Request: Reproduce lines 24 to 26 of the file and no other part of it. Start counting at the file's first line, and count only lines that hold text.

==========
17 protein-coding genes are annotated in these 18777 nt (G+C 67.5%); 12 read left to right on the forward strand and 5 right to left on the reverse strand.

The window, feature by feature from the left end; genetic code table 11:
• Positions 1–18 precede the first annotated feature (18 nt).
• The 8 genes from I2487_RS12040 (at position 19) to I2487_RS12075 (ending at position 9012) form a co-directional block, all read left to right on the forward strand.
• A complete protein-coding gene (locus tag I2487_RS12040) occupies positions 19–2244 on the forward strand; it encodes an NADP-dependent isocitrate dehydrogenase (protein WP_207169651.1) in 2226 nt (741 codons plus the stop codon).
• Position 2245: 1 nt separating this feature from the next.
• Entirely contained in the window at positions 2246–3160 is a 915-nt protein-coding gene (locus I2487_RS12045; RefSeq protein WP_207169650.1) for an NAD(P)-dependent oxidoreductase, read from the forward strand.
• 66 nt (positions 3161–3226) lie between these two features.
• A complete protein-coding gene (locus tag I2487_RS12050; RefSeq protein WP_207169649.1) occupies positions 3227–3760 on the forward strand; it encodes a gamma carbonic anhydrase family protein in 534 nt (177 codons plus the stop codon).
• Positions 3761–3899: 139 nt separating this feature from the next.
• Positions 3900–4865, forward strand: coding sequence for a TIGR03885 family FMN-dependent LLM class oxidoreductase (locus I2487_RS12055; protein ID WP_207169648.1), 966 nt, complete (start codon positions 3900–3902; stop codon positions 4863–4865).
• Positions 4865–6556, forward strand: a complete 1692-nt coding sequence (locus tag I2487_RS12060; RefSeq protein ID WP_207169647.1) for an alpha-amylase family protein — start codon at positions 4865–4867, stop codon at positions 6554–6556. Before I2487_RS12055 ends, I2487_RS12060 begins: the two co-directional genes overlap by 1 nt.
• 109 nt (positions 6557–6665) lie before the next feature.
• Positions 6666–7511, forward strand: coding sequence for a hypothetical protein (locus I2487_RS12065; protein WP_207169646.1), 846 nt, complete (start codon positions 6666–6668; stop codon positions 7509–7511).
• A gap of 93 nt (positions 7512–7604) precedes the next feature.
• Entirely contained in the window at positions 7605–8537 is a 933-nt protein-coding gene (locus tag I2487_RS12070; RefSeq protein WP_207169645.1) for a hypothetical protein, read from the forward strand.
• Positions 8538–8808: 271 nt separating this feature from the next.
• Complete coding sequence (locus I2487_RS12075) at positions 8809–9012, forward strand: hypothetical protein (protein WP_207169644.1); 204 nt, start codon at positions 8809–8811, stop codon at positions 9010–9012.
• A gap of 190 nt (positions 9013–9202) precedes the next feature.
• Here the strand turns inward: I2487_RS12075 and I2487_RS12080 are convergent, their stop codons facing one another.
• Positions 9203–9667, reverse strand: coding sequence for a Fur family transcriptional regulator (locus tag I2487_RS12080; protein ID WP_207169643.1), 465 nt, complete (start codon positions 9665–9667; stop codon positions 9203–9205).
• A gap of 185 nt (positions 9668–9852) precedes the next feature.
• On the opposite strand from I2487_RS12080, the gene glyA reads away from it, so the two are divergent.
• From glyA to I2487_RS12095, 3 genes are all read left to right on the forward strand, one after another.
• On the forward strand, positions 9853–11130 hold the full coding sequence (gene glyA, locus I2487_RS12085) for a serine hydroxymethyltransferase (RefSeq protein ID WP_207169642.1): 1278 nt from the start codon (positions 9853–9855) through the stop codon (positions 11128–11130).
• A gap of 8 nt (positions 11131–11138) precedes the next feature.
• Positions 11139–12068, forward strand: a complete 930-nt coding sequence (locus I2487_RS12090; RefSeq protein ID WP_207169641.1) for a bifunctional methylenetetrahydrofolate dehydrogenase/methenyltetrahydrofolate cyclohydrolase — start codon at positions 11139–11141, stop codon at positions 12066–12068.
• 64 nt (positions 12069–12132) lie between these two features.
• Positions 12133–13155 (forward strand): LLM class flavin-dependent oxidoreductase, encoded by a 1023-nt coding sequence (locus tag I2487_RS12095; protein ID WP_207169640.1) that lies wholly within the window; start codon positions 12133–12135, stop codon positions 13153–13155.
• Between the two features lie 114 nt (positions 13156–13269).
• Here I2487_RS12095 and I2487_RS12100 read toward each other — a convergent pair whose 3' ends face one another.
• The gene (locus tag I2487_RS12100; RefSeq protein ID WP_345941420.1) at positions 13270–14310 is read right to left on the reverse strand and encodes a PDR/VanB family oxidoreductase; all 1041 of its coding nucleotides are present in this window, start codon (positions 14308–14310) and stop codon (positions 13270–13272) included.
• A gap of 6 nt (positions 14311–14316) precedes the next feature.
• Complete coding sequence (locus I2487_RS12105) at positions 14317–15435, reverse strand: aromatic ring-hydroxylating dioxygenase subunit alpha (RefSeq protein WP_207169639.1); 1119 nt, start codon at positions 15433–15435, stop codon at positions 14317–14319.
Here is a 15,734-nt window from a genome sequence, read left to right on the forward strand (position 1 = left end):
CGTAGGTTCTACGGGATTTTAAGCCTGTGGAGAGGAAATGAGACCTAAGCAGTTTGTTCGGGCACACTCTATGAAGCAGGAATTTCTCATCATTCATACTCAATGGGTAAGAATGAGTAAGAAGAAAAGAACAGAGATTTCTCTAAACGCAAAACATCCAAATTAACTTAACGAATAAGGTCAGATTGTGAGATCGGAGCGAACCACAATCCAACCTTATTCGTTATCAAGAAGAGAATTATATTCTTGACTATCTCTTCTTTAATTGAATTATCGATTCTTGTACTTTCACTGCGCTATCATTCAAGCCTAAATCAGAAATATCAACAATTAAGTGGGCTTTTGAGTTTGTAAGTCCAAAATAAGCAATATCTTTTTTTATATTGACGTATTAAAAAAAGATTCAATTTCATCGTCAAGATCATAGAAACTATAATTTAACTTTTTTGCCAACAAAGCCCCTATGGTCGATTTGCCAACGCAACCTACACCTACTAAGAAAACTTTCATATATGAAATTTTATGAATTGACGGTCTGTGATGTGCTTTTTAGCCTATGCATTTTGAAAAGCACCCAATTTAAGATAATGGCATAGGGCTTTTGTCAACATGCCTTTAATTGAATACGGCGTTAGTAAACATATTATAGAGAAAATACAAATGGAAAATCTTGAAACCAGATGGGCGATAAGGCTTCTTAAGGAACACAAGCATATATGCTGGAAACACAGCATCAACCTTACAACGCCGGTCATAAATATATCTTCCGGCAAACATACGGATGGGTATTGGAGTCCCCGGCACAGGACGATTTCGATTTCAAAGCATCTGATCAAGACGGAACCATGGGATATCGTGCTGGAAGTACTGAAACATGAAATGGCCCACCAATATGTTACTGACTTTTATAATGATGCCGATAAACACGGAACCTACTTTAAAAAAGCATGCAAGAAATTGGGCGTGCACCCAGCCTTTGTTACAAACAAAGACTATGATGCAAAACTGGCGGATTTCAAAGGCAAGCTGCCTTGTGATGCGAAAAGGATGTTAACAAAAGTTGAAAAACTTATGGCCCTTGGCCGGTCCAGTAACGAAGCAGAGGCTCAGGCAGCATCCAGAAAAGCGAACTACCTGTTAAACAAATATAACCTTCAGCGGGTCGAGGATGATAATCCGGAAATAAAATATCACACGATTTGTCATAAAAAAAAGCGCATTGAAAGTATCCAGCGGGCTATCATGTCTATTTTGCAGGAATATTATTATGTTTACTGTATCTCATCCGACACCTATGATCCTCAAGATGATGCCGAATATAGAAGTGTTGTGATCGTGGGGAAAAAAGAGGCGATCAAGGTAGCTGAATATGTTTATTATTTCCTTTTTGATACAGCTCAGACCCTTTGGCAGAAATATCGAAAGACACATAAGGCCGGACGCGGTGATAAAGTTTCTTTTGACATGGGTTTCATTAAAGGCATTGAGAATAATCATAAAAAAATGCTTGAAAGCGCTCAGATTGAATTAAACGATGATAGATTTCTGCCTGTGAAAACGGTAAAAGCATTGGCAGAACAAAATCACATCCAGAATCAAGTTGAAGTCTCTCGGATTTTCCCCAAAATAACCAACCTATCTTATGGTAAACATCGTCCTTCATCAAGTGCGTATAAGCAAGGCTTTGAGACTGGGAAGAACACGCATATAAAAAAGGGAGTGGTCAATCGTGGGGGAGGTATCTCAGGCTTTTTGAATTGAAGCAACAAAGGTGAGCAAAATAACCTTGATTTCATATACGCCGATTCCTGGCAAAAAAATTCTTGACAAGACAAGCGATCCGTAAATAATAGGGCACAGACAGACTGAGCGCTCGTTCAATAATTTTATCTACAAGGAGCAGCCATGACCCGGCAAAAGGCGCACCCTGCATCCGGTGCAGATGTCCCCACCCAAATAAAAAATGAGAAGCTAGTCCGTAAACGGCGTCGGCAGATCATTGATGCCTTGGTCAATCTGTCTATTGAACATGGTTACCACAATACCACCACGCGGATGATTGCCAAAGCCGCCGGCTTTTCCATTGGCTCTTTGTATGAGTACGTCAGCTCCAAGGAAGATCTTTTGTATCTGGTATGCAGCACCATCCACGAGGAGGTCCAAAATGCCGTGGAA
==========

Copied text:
• From glyA to I2487_RS12095, 3 genes are all read left to right on the forward strand, one after another.
• On the forward strand, positions 9853–11130 hold the full coding sequence (gene glyA, locus I2487_RS12085) for a serine hydroxymethyltransferase (RefSeq protein ID WP_207169642.1): 1278 nt from the start codon (positions 9853–9855) through the stop codon (positions 11128–11130).
• A gap of 8 nt (positions 11131–11138) precedes the next feature.